A school district in Florida is considering a plan that would require heart exams for all student-athletes.
The plan, reported by the CBS affiliate in Orlando, would require all student-athletes in Brevard County to undergo EKG screenings before participating in sports.
Although 11 of the 15 public high schools in Brevard County offer voluntary cardiac screening through their athletics programs, Brevard Public doesn’t currently require or endorse the testing.
"We want to protect our student-athletes, but there are certain situations that we as a district need to work through to get there," assistant superintendent Christine Moore said.
Currently, Calhoun County School District is the only district in the state that requires heart screenings for student-athletes.
Some districts do independently arrange for the tests upon request. The nonprofit Who We Play For, which was created in memory of Rafe Maccarone, a Cocoa Beach High School soccer player who died from heart complications following practice in 2007, has worked with many schools to help administer the tests.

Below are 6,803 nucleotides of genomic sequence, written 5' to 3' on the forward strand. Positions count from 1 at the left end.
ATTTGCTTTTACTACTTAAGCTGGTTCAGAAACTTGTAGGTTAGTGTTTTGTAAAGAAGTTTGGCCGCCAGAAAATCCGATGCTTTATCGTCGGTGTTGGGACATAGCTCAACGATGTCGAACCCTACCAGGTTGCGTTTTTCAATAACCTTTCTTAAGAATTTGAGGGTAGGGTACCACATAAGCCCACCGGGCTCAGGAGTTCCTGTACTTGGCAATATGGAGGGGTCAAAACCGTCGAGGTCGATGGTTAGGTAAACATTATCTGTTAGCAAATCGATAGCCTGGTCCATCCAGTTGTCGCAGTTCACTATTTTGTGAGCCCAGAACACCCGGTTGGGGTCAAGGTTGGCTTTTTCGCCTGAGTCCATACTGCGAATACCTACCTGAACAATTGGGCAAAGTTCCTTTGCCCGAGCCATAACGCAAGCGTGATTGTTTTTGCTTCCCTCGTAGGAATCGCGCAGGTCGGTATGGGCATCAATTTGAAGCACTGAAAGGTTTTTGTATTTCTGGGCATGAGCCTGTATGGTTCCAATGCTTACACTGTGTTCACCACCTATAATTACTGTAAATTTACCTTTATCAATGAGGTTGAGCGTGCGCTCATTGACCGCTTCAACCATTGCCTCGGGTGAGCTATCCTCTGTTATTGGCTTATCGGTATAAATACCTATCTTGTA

"Sudden cardiac arrest is the leading cause of death in sports and on school campuses," said Evan Ernst, a co-founder of Who We Play For. "We've screened over 100,000 athletes and we've identified over 90 kids with life-threatening heart conditions."
Brevard County is in the process of evaluating potential legal concerns related to liability and funding, but the district is strongly recommending that student-athletes receive an EKG prior to participating in school sports.
"We're in a very precarious zone right now of protecting our kids, making sure the school board isn't at risk, but wanting to do the right thing," said school board member Cheryl McDougall. "And the right thing is for our kids to get screened."